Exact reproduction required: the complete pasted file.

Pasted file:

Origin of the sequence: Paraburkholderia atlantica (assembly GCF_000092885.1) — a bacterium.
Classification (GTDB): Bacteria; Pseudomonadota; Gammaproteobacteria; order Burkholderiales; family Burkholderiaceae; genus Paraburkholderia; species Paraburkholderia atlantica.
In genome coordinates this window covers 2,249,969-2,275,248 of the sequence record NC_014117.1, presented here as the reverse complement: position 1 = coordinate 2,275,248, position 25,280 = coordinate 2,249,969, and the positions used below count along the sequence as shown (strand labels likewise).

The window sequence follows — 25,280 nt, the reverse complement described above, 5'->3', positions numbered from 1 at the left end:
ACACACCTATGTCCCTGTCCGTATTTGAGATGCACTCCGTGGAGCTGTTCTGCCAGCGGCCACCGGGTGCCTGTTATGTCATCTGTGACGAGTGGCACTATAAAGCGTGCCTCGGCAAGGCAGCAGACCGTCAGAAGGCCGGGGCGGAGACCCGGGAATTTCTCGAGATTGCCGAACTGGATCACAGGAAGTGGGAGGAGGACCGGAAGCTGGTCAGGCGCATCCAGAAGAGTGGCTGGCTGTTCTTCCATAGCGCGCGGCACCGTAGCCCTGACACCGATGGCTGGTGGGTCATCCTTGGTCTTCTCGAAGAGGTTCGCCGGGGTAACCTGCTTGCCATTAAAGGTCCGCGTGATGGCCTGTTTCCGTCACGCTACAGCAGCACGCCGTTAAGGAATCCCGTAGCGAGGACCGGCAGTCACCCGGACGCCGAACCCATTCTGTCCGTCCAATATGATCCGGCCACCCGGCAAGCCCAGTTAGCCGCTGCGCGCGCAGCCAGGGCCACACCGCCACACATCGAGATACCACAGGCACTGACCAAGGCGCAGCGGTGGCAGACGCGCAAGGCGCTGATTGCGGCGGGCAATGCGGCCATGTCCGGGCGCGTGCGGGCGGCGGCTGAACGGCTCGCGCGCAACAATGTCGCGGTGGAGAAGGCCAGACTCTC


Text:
Origin of the sequence: Paraburkholderia atlantica (assembly GCF_000092885.1) — a bacterium.
Classification (GTDB): Bacteria; Pseudomonadota; Gammaproteobacteria; order Burkholderiales; family Burkholderiaceae; genus Paraburkholderia; species Paraburkholderia atlantica.
In genome coordinates this window covers 2,249,969-2,275,248 of the sequence record NC_014117.1, presented here as the reverse complement: position 1 = coordinate 2,275,248, position 25,280 = coordinate 2,249,969, and the positions used below count along the sequence as shown (strand labels likewise).

The window sequence follows — 25,280 nt, the reverse complement described above, 5'->3', positions numbered from 1 at the left end:
ACACACCTATGTCCCTGTCCGTATTTGAGATGCACTCCGTGGAGCTGTTCTGCCAGCGGCCACCGGGTGCCTGTTATGTCATCTGTGACGAGTGGCACTATAAAGCGTGCCTCGGCAAGGCAGCAGACCGTCAGAAGGCCGGGGCGGAGACCCGGGAATTTCTCGAGATTGCCGAACTGGATCACAGGAAGTGGGAGGAGGACCGGAAGCTGGTCAGGCGCATCCAGAAGAGTGGCTGGCTGTTCTTCCATAGCGCGCGGCACCGTAGCCCTGACACCGATGGCTGGTGGGTCATCCTTGGTCTTCTCGAAGAGGTTCGCCGGGGTAACCTGCTTGCCATTAAAGGTCCGCGTGATGGCCTGTTTCCGTCACGCTACAGCAGCACGCCGTTAAGGAATCCCGTAGCGAGGACCGGCAGTCACCCGGACGCCGAACCCATTCTGTCCGTCCAATATGATCCGGCCACCCGGCAAGCCCAGTTAGCCGCTGCGCGCGCAGCCAGGGCCACACCGCCACACATCGAGATACCACAGGCACTGACCAAGGCGCAGCGGTGGCAGACGCGCAAGGCGCTGATTGCGGCGGGCAATGCGGCCATGTCCGGGCGCGTGCGGGCGGCGGCTGAACGGCTCGCGCGCAACAATGTCGCGGTGGAGAAGGCCAGACTCTC